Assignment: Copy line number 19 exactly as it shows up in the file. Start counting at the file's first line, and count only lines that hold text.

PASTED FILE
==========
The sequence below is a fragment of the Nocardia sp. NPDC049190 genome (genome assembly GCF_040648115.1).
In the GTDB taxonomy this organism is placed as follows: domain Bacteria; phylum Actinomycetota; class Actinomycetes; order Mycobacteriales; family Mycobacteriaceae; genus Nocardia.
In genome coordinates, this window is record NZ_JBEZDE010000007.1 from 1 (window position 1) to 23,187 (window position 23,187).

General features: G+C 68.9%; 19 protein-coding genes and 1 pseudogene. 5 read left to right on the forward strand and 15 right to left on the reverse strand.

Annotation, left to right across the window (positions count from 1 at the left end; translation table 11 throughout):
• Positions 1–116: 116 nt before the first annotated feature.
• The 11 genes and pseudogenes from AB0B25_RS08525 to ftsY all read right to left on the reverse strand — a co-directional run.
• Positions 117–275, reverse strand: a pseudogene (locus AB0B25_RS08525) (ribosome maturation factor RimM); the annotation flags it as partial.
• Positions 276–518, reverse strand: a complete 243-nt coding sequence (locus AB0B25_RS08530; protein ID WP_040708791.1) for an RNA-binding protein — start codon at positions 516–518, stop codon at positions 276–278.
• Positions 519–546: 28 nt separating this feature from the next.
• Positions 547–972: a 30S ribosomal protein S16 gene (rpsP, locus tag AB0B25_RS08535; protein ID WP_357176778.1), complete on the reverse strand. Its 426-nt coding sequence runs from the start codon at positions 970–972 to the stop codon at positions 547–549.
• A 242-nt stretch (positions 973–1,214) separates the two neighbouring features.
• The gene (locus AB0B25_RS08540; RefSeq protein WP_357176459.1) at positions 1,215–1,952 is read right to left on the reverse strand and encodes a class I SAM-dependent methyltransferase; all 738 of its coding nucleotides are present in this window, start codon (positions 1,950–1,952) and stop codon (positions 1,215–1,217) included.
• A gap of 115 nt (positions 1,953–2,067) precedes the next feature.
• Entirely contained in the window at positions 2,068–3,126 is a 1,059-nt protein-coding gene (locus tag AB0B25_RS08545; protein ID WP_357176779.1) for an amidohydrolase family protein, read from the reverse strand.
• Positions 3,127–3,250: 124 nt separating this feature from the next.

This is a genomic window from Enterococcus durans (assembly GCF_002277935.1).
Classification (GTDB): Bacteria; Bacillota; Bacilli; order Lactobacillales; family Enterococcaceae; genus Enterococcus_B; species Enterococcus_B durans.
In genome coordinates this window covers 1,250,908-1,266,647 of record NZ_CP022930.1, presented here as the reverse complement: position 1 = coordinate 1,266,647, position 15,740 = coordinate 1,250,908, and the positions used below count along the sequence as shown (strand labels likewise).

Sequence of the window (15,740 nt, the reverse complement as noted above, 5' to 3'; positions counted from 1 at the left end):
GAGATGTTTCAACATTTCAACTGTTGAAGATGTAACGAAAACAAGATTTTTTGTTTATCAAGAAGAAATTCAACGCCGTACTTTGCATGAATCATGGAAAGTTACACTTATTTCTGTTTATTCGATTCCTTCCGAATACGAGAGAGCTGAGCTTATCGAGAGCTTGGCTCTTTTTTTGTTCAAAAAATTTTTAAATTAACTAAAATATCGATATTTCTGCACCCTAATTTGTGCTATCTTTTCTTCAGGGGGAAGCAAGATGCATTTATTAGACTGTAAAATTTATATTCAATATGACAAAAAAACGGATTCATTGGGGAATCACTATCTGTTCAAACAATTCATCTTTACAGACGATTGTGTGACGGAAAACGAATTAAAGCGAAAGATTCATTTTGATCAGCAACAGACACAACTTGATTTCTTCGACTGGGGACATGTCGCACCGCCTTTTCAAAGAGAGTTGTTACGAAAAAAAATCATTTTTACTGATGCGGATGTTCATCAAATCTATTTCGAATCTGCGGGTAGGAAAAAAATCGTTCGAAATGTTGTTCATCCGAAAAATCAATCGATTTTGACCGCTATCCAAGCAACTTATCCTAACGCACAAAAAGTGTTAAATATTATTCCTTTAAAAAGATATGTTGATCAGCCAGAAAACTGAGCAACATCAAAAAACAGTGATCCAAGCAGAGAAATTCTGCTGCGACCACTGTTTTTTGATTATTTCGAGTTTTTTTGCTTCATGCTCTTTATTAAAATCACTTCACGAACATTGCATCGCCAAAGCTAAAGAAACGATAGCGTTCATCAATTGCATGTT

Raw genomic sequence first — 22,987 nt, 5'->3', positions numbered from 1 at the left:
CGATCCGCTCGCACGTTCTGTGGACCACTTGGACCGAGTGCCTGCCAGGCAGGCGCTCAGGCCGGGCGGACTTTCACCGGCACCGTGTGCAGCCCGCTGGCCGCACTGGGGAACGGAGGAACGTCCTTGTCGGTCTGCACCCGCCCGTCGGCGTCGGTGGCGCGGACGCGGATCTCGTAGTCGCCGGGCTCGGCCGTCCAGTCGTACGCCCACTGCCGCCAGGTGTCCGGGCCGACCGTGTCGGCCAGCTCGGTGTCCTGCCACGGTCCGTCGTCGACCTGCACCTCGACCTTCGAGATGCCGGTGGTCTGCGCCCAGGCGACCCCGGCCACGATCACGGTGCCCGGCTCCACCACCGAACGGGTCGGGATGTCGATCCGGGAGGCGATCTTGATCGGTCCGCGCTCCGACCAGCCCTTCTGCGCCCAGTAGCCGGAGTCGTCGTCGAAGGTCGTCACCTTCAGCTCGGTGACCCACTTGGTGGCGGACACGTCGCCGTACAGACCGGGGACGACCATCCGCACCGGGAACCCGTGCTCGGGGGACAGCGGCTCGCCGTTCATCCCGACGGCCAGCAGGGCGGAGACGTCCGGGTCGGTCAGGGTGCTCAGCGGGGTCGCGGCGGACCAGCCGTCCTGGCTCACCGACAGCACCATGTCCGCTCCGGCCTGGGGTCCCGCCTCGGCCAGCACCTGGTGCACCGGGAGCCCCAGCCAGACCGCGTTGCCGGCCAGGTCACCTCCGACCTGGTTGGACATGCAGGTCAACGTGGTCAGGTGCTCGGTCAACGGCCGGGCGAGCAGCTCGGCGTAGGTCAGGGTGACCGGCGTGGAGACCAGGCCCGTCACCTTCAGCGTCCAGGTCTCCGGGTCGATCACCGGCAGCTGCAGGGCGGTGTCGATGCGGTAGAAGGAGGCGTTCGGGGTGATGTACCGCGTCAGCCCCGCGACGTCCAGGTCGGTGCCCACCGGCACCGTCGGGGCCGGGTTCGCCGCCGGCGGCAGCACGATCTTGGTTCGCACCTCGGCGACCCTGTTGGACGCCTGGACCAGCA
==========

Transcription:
In genome coordinates this window covers 1,250,908-1,266,647 of record NZ_CP022930.1, presented here as the reverse complement: position 1 = coordinate 1,266,647, position 15,740 = coordinate 1,250,908, and the positions used below count along the sequence as shown (strand labels likewise).